Paris, je t'aime

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2 out of 5 stars
SEEMS LIKE OLD TIMES Gazzara and Rowlands reminisce about the past.
SEEMS LIKE OLD TIMES Gazzara and Rowlands reminisce about the past.

Anthology films always seem like such a great idea: Hey, let’s get Rossellini and Godard and Pasolini and, uh, Ugo Gregoretti together. They’ll each contribute a short—it’ll be brilliant, right? The execution, however, usually fails to live up to the conception; even if you assemble the aforementioned heavy-hitters, you still end up with a regrettable, rambling mess like Ro.Go.Pa.G. (1963). The genre’s poor track record didn’t stop the originators of this omnibus tribute to France’s cultural epicenter from commissioning a whopping 21 directors (!) for cine-essayettes, each set in a different Parisian neighborhood. Once again, history repeats itself: Just because you’ve got A-list artists doesn’t mean you’ll produce anything but an overlong hodgepodge. There are a million stories in the naked City of Light. By the end of Paris, je t’aime, you’ll feel as if you’ve suffered through each and every one of them in a single sitting.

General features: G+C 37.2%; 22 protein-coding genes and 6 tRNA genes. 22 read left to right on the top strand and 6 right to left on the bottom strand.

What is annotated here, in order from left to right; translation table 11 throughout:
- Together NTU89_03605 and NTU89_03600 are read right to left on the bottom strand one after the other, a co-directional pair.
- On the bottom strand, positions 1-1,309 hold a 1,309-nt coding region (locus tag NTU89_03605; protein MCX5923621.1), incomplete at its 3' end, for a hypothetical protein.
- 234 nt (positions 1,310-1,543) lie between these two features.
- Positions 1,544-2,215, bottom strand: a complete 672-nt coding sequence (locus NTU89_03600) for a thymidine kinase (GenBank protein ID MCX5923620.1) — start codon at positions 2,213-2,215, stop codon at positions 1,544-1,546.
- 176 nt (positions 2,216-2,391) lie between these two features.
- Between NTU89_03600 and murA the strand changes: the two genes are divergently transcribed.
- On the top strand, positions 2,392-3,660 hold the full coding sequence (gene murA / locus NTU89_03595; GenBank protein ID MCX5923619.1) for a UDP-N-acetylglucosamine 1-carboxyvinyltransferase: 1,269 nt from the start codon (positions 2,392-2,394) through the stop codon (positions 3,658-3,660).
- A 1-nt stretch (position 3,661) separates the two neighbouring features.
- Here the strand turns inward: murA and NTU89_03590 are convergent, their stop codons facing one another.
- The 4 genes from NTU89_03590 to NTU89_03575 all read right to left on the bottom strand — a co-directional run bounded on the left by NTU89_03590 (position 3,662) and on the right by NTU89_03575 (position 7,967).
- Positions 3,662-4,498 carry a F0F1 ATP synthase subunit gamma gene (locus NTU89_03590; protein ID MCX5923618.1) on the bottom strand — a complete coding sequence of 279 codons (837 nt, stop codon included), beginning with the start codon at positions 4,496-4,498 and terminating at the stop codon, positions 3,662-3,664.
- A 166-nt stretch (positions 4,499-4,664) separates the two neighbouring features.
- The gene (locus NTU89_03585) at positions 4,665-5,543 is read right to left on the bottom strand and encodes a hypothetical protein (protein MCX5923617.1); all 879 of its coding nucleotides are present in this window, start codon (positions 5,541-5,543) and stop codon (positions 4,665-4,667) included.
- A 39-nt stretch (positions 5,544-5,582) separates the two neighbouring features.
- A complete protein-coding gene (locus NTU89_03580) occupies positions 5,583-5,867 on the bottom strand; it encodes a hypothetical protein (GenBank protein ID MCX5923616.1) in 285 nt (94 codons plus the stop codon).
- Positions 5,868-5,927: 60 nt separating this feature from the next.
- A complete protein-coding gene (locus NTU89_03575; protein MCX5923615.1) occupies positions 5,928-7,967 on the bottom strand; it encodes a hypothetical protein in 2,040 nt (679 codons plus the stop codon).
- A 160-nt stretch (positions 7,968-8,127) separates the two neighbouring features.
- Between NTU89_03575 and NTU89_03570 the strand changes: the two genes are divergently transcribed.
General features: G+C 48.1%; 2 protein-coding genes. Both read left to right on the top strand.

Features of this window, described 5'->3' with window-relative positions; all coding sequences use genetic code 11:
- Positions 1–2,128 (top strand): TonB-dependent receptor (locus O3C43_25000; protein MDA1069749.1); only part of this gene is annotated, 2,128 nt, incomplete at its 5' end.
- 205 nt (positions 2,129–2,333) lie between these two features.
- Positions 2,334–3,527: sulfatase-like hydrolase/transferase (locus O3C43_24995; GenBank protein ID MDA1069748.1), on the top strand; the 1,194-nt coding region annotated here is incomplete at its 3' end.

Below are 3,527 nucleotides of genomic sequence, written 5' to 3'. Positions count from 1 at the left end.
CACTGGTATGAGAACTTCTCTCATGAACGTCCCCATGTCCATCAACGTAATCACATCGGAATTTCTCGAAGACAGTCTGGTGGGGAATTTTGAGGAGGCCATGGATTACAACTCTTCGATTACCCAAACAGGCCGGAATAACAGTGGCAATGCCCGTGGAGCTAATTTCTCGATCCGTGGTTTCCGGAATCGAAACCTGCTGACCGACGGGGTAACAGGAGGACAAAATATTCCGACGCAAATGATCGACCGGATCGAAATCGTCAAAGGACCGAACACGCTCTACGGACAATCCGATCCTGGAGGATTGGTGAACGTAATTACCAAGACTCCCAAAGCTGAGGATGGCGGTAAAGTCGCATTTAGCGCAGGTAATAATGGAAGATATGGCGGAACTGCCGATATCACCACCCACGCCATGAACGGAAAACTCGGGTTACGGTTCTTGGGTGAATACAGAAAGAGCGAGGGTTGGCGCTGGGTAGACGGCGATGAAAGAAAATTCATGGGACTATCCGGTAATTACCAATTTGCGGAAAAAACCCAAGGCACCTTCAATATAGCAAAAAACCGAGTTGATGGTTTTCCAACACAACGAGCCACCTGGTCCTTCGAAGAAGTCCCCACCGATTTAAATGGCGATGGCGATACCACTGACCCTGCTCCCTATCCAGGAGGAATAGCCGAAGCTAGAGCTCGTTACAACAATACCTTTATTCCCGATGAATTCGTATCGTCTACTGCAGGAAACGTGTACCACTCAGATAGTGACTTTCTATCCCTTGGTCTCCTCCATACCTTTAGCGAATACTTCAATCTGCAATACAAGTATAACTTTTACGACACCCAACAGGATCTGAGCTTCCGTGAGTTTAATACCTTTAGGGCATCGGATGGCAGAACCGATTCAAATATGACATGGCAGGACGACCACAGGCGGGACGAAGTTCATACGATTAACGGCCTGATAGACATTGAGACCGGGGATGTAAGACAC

Most directors simply play the auteur game, burping up variations on their usual preoccupations: Both the Coen brothers and Alexander Payne resort to cartoonish misanthropy, Gus Van Sant ogles cute boys, cinematographer Christopher Doyle indulges in brightly colored Asiaphilia, Tom Tykwer concocts another romantic time-space-continuum mishmash. Every once in a while a gem like Olivier Assayas’s Clean redux and Gérard Depardieu’s bitter, elegiac two-hander for Gena Rowlands and Ben Gazzara pops up, but the highlights are too few and far between. You expect quality to vary from segment to segment, but the misses outweigh the hits by a depressingly high margin. (Opens Fri; Click here for venues.) — David Fear

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